Tomorrow is Independence Day. We will celebrate 125 years of Philippine Independence from 300 years of Spanish rule.
It was declared by President Emilio Aguinaldo to celebrate the victory of the Philippine Revolution. That was on June 12, 1898. But, maybe unbeknownst to us, representatives of Spain and the United States signed a peace treaty in Paris on Dec. 10, 1898, six months after June 12, 1898. The Treaty of Paris allowed the United States to buy the Philippine Islands from Spain for $20 million. Thus we became a colony of the United States until July 4, 1946, when the US formally gave us our independence.
I remember July 4, 1946, though I was not quite two years old. We lived on Roberts Street then, a block away from Dewey Boulevard (now Roxas Boulevard). Mommy and her youngest sister, both of them gone now, gossiped happily about the people walking past, probably intending to go to the ceremonies. Many were smiling and laughing, no doubt enthused by the event.
Now, 77 years later, I sit and wonder—how "independent" are we really? I look up “independence” online, come across a voluminous explanation that I don’t feel like repeating here. But I found this sentence: “Causes for a country or province wishing to seek independence are many, but most can be summed up as a feeling of inequality compared to the dominant power.” Suddenly, it hits me. Isn’t that the way many of us have always felt?
Take us, senior citizens. For many years we were ignored until the Senior Citizens ID Card was invented. I got mine by surprise when I was 61 and went to the Social Security System (SSS) office to see if I could get my pension. Since then I have discovered that we can use our Senior Citizens ID as fare on the Hong Kong ferry. Certainly, I have been happy with the discounts, but there are many seniors who need more help and don’t know how to get it. For example, the mates of people with Alzheimer’s or dementia. How do they handle their mates who have it? “When I married him, he was a very kind man,” one of my friends whose husband now has rather serious Alzheimer’s said. “Now he is so mean to me. He accuses me of trying to poison him. He spits out his food instead of swallowing it. He curses at me. I don’t know what to do anymore,” she says, as she wipes her tears away with her hands.
Maybe we don’t understand what exactly they are talking about but we are happy to see them talking and laughing with each other. They form a community of their own among people like them. They understand each other. They end up being happy in a senior home.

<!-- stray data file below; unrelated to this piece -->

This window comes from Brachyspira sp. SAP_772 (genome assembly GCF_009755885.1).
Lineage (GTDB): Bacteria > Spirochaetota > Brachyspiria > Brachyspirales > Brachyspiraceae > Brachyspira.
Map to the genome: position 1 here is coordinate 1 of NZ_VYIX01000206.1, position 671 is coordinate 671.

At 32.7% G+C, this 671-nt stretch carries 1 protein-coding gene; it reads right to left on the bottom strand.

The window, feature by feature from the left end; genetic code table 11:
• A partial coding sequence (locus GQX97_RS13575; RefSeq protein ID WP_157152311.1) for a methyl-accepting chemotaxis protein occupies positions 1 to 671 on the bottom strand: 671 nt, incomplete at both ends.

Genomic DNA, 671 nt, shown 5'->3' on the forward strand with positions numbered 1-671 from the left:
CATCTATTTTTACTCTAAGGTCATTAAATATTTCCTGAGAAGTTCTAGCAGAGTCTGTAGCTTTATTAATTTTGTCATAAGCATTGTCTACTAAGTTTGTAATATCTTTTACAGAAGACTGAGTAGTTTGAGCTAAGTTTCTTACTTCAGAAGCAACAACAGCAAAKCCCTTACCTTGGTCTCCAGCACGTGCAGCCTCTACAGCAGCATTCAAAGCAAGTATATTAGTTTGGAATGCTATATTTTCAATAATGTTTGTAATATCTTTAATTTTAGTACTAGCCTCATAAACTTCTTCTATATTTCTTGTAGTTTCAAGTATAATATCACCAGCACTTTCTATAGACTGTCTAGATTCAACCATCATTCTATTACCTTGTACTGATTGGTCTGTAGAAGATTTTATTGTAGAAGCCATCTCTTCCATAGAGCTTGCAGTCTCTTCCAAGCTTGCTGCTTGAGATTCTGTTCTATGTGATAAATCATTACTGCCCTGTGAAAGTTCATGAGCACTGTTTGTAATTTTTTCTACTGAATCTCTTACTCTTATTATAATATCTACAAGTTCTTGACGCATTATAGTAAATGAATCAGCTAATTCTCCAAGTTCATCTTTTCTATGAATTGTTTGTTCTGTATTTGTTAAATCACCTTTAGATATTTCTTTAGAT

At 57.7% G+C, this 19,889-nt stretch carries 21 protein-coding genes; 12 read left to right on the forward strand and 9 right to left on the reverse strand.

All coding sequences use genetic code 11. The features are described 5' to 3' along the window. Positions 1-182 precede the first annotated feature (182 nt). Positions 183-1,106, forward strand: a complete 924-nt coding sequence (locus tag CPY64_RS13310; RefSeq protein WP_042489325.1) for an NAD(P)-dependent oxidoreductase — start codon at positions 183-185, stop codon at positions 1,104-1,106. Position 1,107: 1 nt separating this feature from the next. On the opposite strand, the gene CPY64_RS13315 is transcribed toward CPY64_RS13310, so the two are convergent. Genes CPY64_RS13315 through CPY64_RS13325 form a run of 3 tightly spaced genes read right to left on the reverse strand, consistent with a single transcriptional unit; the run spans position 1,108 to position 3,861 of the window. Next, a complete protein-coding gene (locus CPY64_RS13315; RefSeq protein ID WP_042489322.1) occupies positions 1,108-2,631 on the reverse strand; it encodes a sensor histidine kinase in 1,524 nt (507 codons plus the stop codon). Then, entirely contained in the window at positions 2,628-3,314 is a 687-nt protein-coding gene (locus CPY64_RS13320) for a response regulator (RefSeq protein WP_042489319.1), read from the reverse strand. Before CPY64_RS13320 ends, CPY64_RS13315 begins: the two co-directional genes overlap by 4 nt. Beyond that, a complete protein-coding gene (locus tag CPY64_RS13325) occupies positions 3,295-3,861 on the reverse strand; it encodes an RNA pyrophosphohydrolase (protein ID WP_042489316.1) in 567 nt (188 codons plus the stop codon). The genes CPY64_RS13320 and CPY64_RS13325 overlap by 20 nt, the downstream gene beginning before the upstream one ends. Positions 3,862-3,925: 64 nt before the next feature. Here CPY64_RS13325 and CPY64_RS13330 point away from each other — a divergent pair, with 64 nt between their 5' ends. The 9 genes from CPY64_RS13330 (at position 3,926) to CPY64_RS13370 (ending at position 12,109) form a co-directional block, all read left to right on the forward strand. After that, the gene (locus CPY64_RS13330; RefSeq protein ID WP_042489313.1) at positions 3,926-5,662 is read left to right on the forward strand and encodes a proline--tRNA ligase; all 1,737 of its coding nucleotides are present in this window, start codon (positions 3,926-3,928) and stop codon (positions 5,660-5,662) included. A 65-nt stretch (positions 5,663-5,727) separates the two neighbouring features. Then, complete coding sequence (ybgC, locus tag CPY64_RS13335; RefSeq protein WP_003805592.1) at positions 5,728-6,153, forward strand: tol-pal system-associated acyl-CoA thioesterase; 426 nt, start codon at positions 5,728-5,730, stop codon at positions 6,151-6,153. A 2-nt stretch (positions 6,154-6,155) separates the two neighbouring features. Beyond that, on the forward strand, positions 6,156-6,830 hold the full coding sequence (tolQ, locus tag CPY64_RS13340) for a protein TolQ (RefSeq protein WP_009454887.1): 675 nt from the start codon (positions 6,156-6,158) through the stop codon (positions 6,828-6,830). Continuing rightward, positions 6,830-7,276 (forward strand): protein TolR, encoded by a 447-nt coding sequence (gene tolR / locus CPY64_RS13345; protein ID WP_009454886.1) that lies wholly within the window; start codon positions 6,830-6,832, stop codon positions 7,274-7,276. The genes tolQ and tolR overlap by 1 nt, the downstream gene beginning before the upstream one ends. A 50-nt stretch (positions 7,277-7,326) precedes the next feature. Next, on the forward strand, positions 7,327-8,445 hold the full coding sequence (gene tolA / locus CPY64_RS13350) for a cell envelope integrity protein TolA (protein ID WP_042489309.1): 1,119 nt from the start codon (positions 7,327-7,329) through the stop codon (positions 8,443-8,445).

“I had to put my mother in a home,” I hesitantly tell her. “I am an only child but when my mother’s Alzheimer’s suddenly came, she hated me. Her face would freeze, turn cold like marble every time I kissed her cheek. She stopped being the affectionate mother I once knew.”
A few weeks ago when I visited two senior homes, I was moved by what one of the doctors told me. “Many Filipinos think it’s cruel to put their parents or mates who have Alzheimer’s or dementia in homes such as this one. We were brought up to believe we had to care for our seniors at home. But when they get dementia or Alzheimer’s, they change and are difficult to care for. Many of our residents—we don’t call them patients—make friends with each other and find happiness here. Maybe we don’t understand what exactly they are talking about but we are happy to see them talking and laughing with each other. They form a community of their own among people like them. They understand each other. They end up being happy in a senior home.”
This statement reminded me of my mother. I used to write a lot about her when she was in a home. Because of that, so many people to this day text or email me to inquire about Alzheimer’s and homes and I don’t know what to say to them. My mother passed away in 2009. That’s 14 years ago. It is my dream (or maybe my ambition) to be able to write about the senior homes that exist around us to let people whose mates or parents are sick with either Alzheimer’s or dementia know that there is help around, that the help is kind, that you can consider putting your loved one in and he or she will eventually find happiness there with others who are in more or less the same state as they are.
I think that’s worth a serious thought this Independence Day. You have to think of what independence means to you and to the person who is sick and doesn’t know what to do for himself. Do you take care of him or her and go crazy? Or do you look for a place where they can build a community with others like themselves? I think—f you can afford it—you should consider the latter.